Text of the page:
Ashoka Innovators for the Public | Director, Changemakers Opportunities | Arlington VA United States
Here I am poring over one of the books I started collecting in 1981 about the Italian painter Giorgio Morandi. His myriad still lifes of a small collection of bottles, boxes, jars, and vases impressed me then and still now as a model of how to wake up—of making change by calling for real attention—attention to the sheer beauty of what is simply at hand, i.e., everything that’s necessary for change. My mother’s love of art and my father’s inventive skill with words—combined with their joy in the natural world and having adventures, including skiing and sailing—led me surely to being a changemaker with words: the right words, framed right, with the right color and nuance, power and quiet.
Newfoundland’s wild and raw landscape, seascape, and weather resonate with my Nordic genes, while the people of the Rock make a pretty convincing case for being the warmest, most hospitable, generous, and fun-loving anywhere. The hiking, birds, and icebergs add to the compelling experience of a distant place. My strongest “place” connections are at home in Washington, DC, and in Denver, Colorado, where I lived for almost 30 years, and where I now go to play with my four grandkids.
Documentary—stories of real people and their lives—in all its forms (literary, oral history, film, photography, painting, drama) becoming the most important, most widespread, and most practiced genre on the cultural landscape, in the entertainment world, in museums, on the radio, in advertising, everywhere.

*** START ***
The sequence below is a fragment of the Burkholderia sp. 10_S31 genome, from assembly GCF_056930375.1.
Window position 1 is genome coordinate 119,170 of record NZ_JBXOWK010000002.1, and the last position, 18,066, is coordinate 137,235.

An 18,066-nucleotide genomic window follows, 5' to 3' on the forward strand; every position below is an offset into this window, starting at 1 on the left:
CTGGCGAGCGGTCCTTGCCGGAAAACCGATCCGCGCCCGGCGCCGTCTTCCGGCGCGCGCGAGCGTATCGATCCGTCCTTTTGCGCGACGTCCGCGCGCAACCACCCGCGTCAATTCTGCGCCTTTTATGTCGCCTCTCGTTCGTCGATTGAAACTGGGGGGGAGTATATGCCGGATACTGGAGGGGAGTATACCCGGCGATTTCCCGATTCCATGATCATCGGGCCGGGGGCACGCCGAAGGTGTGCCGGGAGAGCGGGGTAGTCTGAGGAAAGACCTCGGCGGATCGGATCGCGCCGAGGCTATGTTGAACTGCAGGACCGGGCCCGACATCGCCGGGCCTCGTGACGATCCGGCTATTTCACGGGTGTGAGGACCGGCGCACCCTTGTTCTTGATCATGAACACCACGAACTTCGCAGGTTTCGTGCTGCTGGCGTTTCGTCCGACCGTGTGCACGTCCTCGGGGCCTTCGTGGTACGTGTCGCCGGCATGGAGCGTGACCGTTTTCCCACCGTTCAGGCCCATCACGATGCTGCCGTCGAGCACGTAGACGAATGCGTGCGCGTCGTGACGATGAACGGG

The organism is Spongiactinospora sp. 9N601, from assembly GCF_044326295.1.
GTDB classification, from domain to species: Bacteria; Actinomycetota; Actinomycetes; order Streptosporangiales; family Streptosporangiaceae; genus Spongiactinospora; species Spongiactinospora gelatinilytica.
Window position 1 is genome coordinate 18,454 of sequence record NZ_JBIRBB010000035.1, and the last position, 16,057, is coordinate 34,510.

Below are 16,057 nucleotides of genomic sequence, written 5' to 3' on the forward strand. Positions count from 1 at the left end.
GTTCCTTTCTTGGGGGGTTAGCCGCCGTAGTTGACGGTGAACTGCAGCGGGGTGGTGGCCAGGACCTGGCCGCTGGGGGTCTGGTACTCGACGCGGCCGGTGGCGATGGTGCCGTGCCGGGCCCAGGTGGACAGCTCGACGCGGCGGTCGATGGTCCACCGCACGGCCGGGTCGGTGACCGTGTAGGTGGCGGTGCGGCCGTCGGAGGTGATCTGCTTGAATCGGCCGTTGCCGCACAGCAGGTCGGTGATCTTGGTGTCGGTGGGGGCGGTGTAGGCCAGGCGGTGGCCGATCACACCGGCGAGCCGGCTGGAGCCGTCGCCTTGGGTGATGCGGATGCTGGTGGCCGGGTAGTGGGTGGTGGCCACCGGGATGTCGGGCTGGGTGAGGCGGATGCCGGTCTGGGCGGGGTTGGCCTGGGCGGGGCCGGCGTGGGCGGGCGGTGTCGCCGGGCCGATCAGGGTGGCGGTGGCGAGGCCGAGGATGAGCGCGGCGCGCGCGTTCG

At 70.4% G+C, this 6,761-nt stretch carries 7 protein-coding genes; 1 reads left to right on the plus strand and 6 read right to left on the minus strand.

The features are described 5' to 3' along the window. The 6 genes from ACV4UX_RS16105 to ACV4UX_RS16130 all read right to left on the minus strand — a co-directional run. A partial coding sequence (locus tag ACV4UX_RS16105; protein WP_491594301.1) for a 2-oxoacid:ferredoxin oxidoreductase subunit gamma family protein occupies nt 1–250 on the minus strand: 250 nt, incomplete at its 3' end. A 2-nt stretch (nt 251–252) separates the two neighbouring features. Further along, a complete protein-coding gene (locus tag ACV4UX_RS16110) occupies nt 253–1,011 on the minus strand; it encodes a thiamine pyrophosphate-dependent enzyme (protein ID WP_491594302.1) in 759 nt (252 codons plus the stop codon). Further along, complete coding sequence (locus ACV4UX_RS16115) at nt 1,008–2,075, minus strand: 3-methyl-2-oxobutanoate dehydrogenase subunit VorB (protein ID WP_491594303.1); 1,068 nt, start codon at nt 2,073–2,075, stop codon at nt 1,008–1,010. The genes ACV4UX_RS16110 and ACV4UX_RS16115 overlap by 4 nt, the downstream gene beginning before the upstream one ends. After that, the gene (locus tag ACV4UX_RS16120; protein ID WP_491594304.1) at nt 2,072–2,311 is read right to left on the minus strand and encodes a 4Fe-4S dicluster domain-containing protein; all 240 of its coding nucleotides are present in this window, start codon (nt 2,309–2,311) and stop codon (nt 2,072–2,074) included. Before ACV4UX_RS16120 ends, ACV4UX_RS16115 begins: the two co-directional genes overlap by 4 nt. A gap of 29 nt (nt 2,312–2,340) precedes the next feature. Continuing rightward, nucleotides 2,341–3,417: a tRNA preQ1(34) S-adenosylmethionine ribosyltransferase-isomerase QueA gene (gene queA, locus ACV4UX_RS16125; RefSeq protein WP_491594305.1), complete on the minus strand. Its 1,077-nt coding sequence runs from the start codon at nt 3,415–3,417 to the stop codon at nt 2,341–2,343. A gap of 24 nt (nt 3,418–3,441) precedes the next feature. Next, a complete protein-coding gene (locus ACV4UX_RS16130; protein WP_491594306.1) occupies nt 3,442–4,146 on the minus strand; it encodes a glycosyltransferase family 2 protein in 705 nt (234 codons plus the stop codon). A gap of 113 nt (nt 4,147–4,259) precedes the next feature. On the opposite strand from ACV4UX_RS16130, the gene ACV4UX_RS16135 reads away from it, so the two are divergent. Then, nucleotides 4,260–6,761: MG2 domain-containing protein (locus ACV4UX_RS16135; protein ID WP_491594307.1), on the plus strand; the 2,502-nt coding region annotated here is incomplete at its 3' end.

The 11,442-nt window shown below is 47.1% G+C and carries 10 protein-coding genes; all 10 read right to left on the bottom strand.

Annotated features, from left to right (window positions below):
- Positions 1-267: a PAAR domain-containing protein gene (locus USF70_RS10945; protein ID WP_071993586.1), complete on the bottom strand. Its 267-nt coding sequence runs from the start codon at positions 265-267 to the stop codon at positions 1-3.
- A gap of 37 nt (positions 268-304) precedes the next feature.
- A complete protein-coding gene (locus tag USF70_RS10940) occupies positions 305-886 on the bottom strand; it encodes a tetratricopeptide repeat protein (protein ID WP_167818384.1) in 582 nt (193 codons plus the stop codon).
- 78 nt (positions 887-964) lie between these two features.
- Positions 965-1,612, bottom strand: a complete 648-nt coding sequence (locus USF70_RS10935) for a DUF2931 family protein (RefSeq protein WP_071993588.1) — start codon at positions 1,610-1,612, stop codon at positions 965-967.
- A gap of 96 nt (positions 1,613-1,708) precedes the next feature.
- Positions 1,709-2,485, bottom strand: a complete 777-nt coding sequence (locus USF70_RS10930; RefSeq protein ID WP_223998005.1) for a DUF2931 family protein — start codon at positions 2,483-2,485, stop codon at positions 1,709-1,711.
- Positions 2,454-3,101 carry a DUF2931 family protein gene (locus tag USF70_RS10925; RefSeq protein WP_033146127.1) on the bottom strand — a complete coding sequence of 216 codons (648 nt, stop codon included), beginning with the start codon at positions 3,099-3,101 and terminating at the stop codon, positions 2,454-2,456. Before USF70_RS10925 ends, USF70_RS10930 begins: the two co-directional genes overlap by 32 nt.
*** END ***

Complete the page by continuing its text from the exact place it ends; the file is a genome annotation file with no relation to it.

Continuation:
Karin is Director of Opportunities at Changemakers.com. Before joining Ashoka in 1997, Karin lived in Colorado, working for several years as a freelance writer on literature, art, and architecture, solar energy and historic preservation. In addition, she also taught at the University of Colorado at Denver and consulted for Colorado Governor Richard Lamm on Colorado’s winning competition bid to run the nation's principal research center for the development of solar energy and other renewable energy sources. As a senior policy analyst, she was part of the core start-up staff at the Solar Energy Research Institute (now the National Renewable Energy Laboratory) and co-authored a National Science Foundation-funded study of the legal and institutional barriers to solar energy development. Karin earned an undergraduate degree in philosophy from Smith College, a master’s degree in comparative literature from the University of Wisconsin at Madison, and a master’s degree in urban planning and community development from the University of Colorado at Denver.